Corey and I saw them perform recently and I’m telling you now, kids – find out when they’re playing near you, buy your tickets fast and GO! I can’t remember the last time I enjoyed a concert more.



Because I signed away all legal rights (I wasn’t using them anyhow) I can’t post my chat with Mr. Clarke on the Amoeblog, but you can read it by clicking on the sentence below:

This sentence serves no purpose other than providing a convenient link upon which you may click with your (rather dirty and in need of cleaning) mouse.

In other news, a bunch of we Amoebites went to the Hollywood Bowl Sunday night to see Sharon Jones & The Dap-Kings and Feist, but I’m not going to report on it until Logan sends me the [insert cuss word here] pictures.

So, what does this blog entry have to offer you besides promises of reports elsewhere available?

Well… um… how about this?



No, but that’s not good enough. Last I checked, Amoeba Music isn’t selling baked goods (although there’s rumors that we might replace our Freestyle section with a smoothie stand).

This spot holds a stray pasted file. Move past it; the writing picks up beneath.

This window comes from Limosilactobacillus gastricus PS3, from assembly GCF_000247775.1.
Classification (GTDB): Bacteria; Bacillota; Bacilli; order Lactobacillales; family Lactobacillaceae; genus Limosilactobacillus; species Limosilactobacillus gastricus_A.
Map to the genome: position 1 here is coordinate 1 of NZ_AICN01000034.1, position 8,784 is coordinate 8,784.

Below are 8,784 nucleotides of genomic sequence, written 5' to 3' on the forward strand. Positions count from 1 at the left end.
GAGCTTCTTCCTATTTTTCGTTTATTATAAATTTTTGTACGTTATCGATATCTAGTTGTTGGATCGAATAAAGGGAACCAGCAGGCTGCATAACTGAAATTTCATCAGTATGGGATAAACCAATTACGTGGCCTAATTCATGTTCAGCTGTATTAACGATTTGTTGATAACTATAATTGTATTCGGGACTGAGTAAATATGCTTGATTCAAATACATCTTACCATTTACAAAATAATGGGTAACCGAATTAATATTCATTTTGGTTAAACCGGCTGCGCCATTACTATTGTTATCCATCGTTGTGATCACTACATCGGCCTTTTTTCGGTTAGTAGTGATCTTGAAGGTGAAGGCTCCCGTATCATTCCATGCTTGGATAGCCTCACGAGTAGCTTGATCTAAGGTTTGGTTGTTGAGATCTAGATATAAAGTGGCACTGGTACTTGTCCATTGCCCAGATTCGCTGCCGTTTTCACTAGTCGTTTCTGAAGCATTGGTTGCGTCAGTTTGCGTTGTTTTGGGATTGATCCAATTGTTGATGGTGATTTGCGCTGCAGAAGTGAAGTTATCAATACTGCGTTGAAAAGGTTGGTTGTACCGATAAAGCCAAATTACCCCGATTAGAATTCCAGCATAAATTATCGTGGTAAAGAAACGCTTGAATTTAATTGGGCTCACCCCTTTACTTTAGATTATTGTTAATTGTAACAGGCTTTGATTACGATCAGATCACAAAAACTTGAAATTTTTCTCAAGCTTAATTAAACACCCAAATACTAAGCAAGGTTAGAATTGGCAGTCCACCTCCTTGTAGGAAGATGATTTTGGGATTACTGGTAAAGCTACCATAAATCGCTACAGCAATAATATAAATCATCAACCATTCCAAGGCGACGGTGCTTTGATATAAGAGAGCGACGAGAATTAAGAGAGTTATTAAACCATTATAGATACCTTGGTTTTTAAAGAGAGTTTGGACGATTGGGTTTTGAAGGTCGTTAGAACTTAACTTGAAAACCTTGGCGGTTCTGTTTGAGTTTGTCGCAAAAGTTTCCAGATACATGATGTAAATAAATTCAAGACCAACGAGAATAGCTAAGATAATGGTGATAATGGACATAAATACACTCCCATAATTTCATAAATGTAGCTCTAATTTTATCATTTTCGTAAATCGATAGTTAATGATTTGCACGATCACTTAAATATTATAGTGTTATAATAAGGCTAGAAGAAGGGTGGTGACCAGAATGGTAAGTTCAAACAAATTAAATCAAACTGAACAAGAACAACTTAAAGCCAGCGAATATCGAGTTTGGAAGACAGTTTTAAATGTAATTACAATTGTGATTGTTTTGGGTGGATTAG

My mind is still with Vince Clarke. He’s brilliant. My favorite Depeche Mode album is their debut, Speak & Spell, for which he did the music.



He then quit the band and formed Yazoo, which (sadly) only produced two albums: Upstairs at Eric’s (Eric being E.C. Radcliffe, one of the producers) and You and Me Both, which has the distinction of having my favorite cover album art of all time (at least, I think so – don’t hold me to that).


From 1983 to 1985, Mr. Clarke formed The Assembly, which was more a project than a group. The concept was that Clarke would write music that different vocalists would sing for. Very little output came out of this, though it did produce one UK hit, “Never Never.”



After that came Erasure. I remember, in high school, being backstage at our production of Camelot in which I played Tom of Warwick (which meant I spent two hours backstage and, at the finale, running on stage dressed like a cross between Gidget and Bea Arthur and screaming precociously to King Arthur). One of the techies, a pretty girl named Star, was listening to her Walkman. I asked if I could hear her music and she offered it to me. It was their album Wild! and I thought it was keen, but for whatever reason I could not manage the name Erasure.

“It’s Erasure,” she informed me.

“A razor?” I asked.